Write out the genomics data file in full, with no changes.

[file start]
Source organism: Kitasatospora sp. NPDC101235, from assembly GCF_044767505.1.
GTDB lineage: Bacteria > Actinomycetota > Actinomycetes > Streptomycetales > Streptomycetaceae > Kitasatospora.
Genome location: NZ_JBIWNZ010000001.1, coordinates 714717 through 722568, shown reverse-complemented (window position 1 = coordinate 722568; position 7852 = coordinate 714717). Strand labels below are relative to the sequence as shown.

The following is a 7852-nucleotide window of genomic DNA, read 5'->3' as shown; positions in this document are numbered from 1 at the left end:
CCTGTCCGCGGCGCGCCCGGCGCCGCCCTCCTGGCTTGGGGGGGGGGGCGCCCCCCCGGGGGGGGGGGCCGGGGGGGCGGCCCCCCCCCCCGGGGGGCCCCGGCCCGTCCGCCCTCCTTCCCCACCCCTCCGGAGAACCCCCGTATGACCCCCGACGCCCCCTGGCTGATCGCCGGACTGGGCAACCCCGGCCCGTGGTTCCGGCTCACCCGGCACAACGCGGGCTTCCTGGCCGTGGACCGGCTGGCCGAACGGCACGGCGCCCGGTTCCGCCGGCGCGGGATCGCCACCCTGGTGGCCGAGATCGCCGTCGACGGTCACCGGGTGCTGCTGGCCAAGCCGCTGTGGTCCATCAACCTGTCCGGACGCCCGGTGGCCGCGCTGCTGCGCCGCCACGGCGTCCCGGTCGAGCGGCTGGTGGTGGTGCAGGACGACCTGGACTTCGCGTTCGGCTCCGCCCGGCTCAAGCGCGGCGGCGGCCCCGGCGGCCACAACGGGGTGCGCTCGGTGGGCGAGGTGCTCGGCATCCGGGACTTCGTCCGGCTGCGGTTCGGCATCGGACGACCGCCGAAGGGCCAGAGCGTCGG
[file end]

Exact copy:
Source organism: Kitasatospora sp. NPDC101235, from assembly GCF_044767505.1.
GTDB lineage: Bacteria > Actinomycetota > Actinomycetes > Streptomycetales > Streptomycetaceae > Kitasatospora.
Genome location: NZ_JBIWNZ010000001.1, coordinates 714717 through 722568, shown reverse-complemented (window position 1 = coordinate 722568; position 7852 = coordinate 714717). Strand labels below are relative to the sequence as shown.

The following is a 7852-nucleotide window of genomic DNA, read 5'->3' as shown; positions in this document are numbered from 1 at the left end:
CCTGTCCGCGGCGCGCCCGGCGCCGCCCTCCTGGCTTGGGGGGGGGGGCGCCCCCCCGGGGGGGGGGGCCGGGGGGGCGGCCCCCCCCCCCGGGGGGCCCCGGCCCGTCCGCCCTCCTTCCCCACCCCTCCGGAGAACCCCCGTATGACCCCCGACGCCCCCTGGCTGATCGCCGGACTGGGCAACCCCGGCCCGTGGTTCCGGCTCACCCGGCACAACGCGGGCTTCCTGGCCGTGGACCGGCTGGCCGAACGGCACGGCGCCCGGTTCCGCCGGCGCGGGATCGCCACCCTGGTGGCCGAGATCGCCGTCGACGGTCACCGGGTGCTGCTGGCCAAGCCGCTGTGGTCCATCAACCTGTCCGGACGCCCGGTGGCCGCGCTGCTGCGCCGCCACGGCGTCCCGGTCGAGCGGCTGGTGGTGGTGCAGGACGACCTGGACTTCGCGTTCGGCTCCGCCCGGCTCAAGCGCGGCGGCGGCCCCGGCGGCCACAACGGGGTGCGCTCGGTGGGCGAGGTGCTCGGCATCCGGGACTTCGTCCGGCTGCGGTTCGGCATCGGACGACCGCCGAAGGGCCAGAGCGTCGG